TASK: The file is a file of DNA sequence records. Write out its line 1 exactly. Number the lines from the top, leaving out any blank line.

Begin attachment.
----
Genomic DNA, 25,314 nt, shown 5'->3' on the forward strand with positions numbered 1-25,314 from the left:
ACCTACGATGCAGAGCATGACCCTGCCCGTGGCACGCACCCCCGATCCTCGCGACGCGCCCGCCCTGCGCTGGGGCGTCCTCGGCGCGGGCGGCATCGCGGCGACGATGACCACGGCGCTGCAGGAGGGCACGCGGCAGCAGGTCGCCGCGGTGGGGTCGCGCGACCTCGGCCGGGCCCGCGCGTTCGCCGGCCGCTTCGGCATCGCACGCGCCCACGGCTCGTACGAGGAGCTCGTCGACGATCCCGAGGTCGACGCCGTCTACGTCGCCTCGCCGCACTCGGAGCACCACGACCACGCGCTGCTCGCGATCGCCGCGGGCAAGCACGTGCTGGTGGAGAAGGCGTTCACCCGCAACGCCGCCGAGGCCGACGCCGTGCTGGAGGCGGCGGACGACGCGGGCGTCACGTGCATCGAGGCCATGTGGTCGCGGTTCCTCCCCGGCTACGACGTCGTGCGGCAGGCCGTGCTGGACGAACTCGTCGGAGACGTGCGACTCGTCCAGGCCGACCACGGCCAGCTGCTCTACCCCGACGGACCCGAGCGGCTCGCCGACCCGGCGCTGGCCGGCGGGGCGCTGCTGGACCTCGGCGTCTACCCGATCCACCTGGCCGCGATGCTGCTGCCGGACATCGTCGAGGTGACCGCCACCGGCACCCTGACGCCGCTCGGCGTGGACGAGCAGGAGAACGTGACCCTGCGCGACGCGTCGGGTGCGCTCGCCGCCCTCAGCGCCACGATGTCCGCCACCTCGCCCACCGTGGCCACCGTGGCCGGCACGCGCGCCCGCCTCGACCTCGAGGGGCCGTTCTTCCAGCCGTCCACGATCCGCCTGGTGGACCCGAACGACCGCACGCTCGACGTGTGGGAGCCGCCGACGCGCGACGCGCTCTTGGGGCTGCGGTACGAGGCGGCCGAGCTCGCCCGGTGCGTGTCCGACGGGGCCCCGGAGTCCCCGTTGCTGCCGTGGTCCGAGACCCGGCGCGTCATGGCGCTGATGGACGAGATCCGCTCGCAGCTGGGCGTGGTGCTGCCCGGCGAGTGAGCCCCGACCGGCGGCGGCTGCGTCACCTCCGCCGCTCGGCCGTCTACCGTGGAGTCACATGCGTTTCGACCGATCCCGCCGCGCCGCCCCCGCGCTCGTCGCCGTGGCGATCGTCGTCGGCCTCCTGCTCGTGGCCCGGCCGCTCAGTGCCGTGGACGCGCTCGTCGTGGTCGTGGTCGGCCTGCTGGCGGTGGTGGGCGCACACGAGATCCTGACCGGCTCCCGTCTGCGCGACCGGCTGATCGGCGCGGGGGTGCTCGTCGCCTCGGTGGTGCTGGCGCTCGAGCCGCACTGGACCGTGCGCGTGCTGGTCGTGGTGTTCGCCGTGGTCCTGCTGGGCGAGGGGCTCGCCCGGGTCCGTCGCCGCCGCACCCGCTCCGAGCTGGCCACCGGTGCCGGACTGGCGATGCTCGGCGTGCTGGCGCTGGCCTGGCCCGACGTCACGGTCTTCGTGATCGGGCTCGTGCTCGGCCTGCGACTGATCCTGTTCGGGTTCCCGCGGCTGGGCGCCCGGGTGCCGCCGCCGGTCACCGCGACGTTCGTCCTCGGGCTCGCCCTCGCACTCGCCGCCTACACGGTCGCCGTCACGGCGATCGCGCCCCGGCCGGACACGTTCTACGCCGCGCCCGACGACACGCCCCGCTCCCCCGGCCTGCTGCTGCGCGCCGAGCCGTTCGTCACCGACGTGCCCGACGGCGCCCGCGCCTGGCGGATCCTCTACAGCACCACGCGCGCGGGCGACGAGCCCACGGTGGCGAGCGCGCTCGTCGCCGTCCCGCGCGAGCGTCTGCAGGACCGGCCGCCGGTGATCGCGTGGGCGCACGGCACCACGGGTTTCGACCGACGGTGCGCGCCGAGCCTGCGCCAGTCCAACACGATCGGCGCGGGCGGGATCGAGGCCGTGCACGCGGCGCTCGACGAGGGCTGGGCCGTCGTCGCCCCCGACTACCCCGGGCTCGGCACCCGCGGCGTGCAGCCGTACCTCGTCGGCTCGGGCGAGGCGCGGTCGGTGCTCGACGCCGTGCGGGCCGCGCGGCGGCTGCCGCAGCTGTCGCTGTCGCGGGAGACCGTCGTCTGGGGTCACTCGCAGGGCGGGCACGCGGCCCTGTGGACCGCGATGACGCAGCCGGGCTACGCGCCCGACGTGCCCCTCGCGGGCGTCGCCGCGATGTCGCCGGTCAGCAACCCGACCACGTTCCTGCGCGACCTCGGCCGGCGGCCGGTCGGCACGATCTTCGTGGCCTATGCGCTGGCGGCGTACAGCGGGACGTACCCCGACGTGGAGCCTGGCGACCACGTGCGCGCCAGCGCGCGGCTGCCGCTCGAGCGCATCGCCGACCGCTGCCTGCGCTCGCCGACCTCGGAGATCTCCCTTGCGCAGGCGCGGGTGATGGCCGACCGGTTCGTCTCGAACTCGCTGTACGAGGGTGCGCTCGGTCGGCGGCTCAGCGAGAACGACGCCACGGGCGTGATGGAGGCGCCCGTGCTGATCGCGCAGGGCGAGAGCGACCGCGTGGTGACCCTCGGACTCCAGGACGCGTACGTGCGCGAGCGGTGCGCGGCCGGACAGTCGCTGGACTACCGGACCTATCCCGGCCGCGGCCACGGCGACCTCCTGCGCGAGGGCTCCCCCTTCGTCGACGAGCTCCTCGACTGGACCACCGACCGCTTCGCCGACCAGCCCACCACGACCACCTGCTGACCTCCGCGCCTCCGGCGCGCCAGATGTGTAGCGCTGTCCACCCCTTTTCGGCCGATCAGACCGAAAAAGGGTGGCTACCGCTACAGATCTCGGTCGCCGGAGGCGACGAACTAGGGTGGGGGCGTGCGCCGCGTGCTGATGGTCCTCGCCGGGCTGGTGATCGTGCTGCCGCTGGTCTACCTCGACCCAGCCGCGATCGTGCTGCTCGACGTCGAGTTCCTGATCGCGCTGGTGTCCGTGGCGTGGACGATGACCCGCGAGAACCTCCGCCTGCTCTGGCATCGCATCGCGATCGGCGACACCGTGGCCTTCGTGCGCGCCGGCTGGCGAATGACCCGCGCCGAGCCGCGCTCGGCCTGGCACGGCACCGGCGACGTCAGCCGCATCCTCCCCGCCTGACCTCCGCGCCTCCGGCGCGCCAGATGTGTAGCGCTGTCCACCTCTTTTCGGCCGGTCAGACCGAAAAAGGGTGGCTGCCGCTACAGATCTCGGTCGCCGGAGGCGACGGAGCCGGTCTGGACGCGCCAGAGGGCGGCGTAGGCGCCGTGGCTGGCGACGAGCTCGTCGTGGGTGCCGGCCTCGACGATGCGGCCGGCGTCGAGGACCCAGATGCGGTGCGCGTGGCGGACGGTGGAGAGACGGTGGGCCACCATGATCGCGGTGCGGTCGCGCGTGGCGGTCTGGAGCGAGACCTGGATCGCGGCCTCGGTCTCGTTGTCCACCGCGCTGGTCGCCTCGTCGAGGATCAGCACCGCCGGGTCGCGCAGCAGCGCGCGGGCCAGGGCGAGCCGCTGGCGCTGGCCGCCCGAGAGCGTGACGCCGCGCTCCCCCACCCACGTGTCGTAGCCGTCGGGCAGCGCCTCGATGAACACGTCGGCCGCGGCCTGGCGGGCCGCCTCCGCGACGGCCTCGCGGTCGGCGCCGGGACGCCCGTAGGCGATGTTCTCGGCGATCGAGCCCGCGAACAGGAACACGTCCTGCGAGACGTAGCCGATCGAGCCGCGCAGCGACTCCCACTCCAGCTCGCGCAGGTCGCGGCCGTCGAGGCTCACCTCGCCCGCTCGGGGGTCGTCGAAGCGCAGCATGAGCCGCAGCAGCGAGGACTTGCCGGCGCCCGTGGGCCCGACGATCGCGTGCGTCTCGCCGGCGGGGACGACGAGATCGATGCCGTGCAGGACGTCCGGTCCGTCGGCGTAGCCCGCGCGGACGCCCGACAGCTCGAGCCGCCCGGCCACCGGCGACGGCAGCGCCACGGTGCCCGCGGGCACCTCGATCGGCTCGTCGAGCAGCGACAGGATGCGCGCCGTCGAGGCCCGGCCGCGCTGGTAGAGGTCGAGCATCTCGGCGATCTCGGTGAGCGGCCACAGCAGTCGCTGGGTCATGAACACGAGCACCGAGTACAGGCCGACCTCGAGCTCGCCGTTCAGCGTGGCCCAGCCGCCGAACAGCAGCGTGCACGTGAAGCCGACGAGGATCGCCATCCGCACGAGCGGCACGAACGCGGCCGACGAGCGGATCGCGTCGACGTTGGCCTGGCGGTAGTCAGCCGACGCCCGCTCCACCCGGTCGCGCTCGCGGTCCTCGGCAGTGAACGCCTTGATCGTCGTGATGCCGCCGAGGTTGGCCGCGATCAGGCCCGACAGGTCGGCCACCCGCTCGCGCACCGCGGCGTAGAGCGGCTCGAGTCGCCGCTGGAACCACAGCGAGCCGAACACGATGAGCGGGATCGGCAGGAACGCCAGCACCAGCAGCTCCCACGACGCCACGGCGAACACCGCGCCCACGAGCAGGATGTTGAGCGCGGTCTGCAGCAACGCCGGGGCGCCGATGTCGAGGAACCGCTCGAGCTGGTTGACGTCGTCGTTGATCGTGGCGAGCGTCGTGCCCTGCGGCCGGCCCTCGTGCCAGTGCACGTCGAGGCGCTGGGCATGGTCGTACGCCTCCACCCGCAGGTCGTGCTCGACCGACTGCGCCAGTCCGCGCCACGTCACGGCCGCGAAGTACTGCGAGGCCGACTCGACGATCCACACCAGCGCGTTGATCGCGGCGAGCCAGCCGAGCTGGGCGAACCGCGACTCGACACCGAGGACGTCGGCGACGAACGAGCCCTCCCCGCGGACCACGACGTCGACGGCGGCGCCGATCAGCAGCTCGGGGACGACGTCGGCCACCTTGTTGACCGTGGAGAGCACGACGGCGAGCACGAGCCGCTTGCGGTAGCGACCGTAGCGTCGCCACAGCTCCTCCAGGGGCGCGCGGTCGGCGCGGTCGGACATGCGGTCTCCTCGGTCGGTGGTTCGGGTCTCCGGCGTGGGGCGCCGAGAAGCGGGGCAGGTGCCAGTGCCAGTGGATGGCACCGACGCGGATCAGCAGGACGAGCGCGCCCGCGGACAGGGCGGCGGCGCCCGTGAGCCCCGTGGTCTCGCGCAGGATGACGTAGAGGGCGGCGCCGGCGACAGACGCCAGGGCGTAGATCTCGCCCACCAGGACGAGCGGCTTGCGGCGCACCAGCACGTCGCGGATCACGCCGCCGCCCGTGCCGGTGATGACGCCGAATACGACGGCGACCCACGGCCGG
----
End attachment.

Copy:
Genomic DNA, 25,314 nt, shown 5'->3' on the forward strand with positions numbered 1-25,314 from the left: